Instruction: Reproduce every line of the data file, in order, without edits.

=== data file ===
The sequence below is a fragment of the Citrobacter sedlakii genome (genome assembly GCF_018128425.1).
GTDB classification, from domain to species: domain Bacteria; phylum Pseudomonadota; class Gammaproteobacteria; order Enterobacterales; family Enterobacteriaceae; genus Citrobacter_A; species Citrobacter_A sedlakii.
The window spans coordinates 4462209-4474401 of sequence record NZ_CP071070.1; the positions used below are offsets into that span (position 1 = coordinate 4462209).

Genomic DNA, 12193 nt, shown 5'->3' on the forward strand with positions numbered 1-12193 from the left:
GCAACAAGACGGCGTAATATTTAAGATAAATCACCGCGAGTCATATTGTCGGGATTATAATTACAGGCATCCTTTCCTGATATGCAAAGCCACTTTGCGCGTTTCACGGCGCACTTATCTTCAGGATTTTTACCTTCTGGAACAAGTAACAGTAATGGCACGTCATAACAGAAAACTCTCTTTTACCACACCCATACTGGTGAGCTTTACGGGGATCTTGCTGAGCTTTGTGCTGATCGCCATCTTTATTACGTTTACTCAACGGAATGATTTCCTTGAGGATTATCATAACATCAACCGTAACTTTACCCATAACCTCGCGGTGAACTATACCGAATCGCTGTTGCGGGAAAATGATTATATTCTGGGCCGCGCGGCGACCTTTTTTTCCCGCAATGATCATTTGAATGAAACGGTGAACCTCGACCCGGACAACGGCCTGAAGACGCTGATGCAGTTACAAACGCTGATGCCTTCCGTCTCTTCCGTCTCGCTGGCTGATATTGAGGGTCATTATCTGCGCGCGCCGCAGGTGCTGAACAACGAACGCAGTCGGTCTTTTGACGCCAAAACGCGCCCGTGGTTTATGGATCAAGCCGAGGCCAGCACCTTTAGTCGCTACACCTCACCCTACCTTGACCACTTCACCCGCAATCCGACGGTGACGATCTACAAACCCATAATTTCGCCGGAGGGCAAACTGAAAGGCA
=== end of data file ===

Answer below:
The sequence below is a fragment of the Citrobacter sedlakii genome (genome assembly GCF_018128425.1).
GTDB classification, from domain to species: domain Bacteria; phylum Pseudomonadota; class Gammaproteobacteria; order Enterobacterales; family Enterobacteriaceae; genus Citrobacter_A; species Citrobacter_A sedlakii.
The window spans coordinates 4462209-4474401 of sequence record NZ_CP071070.1; the positions used below are offsets into that span (position 1 = coordinate 4462209).

Genomic DNA, 12193 nt, shown 5'->3' on the forward strand with positions numbered 1-12193 from the left:
GCAACAAGACGGCGTAATATTTAAGATAAATCACCGCGAGTCATATTGTCGGGATTATAATTACAGGCATCCTTTCCTGATATGCAAAGCCACTTTGCGCGTTTCACGGCGCACTTATCTTCAGGATTTTTACCTTCTGGAACAAGTAACAGTAATGGCACGTCATAACAGAAAACTCTCTTTTACCACACCCATACTGGTGAGCTTTACGGGGATCTTGCTGAGCTTTGTGCTGATCGCCATCTTTATTACGTTTACTCAACGGAATGATTTCCTTGAGGATTATCATAACATCAACCGTAACTTTACCCATAACCTCGCGGTGAACTATACCGAATCGCTGTTGCGGGAAAATGATTATATTCTGGGCCGCGCGGCGACCTTTTTTTCCCGCAATGATCATTTGAATGAAACGGTGAACCTCGACCCGGACAACGGCCTGAAGACGCTGATGCAGTTACAAACGCTGATGCCTTCCGTCTCTTCCGTCTCGCTGGCTGATATTGAGGGTCATTATCTGCGCGCGCCGCAGGTGCTGAACAACGAACGCAGTCGGTCTTTTGACGCCAAAACGCGCCCGTGGTTTATGGATCAAGCCGAGGCCAGCACCTTTAGTCGCTACACCTCACCCTACCTTGACCACTTCACCCGCAATCCGACGGTGACGATCTACAAACCCATAATTTCGCCGGAGGGCAAACTGAAAGGCA